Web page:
Big Head Press

L. Neil Smith's
Number 542, October 25, 2009

"I am about to embark upon a new adventure."

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by L. Neil Smith

Attribute to The Libertarian Enterprise

I am about to embark upon a new adventure.

At my age, it's important to do that now and again. It's said that new experiences build new synapses, or something, in the brain, and help to stave off various forms of dementia. Since there are those who would gladly stand in line for blocks to attest that I'm plenty enough demented already, it's always good to take whatever precautions are possible.

On the other tentacle, maybe it's not all that new a thing, this undertaking. I'm planning to write a book (my 29th or 30th, I've lost track again), front to back, in the space of a single month. (Usually the job takes an entirely appropriate nine months or so.) I did it three times, back in the 80s, and called them The Lando Calrissian Adventures.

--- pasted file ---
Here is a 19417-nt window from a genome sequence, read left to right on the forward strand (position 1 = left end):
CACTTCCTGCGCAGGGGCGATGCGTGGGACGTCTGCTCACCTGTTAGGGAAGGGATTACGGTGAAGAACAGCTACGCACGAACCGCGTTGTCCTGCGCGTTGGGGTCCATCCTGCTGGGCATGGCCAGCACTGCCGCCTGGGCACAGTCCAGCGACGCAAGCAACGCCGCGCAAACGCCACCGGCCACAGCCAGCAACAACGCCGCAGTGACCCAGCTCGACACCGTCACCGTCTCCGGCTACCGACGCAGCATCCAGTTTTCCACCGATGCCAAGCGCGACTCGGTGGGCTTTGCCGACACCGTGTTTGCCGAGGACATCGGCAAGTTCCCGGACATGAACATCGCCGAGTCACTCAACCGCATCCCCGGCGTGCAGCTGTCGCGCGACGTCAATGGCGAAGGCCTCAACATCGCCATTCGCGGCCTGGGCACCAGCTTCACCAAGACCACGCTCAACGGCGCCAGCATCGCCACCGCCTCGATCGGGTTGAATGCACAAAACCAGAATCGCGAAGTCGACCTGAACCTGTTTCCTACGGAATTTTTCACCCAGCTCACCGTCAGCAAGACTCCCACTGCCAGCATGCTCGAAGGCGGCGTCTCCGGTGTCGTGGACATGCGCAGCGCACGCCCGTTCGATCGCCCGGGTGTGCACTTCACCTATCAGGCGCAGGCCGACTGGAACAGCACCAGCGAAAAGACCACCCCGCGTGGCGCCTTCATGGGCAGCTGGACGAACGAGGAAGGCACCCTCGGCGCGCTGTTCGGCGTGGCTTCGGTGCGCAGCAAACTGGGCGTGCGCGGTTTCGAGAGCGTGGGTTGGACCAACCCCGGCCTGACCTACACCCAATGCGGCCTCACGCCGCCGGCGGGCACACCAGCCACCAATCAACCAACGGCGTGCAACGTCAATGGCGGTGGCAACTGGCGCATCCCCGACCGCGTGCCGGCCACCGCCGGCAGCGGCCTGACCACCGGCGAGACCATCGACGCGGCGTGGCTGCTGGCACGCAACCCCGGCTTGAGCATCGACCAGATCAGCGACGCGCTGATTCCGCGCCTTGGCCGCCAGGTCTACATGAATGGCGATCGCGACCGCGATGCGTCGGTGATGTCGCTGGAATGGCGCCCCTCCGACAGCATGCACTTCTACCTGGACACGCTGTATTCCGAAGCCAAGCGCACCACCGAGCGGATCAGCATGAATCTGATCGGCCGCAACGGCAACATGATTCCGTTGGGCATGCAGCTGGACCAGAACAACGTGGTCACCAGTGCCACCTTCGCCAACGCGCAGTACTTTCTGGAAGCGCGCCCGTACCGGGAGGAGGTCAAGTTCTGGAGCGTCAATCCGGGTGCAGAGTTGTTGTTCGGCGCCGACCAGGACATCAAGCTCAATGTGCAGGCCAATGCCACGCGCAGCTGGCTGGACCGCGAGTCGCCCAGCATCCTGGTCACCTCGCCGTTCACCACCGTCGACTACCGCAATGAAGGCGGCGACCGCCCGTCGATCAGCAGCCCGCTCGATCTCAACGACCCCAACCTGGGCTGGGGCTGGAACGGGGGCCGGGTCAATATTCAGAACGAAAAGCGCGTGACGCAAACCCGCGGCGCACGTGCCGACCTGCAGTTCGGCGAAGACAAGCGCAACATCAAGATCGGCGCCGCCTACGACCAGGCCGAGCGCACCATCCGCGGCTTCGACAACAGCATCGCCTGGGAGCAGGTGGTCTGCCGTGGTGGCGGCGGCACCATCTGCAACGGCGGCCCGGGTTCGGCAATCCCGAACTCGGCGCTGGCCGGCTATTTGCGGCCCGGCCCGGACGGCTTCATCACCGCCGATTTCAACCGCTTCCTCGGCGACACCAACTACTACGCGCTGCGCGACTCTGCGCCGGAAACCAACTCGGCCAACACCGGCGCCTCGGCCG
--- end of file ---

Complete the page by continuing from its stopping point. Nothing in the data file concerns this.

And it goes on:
What makes it different is that I'll be doing it at the same time 100,000-odd other folks are, too, across the country and around the world.

"So what is this new adventure?" I pretend to hear you ask.

For the past two years, my lovely and talented daughter Rylla has participated in a program called "NANOWRIMO"—"National Novel Writing Month". During the month of November, individuals sign up (it's free online), pledging to produce 50,000 words of fiction—that's the size of a brief novel; The Hitchhiker's Guide to the Galaxy, Brave New World, and The Great Gatsby are offered as examples, and, I suspect, H. Beam Piper's A Planet For Texans fits within this range, as well—in just 30 days. That's 1,666 words a day, every single day, rain or shine. The lovely and talented Jen Zach, Rylla's friend and colorist for Roswell, Texas started last year.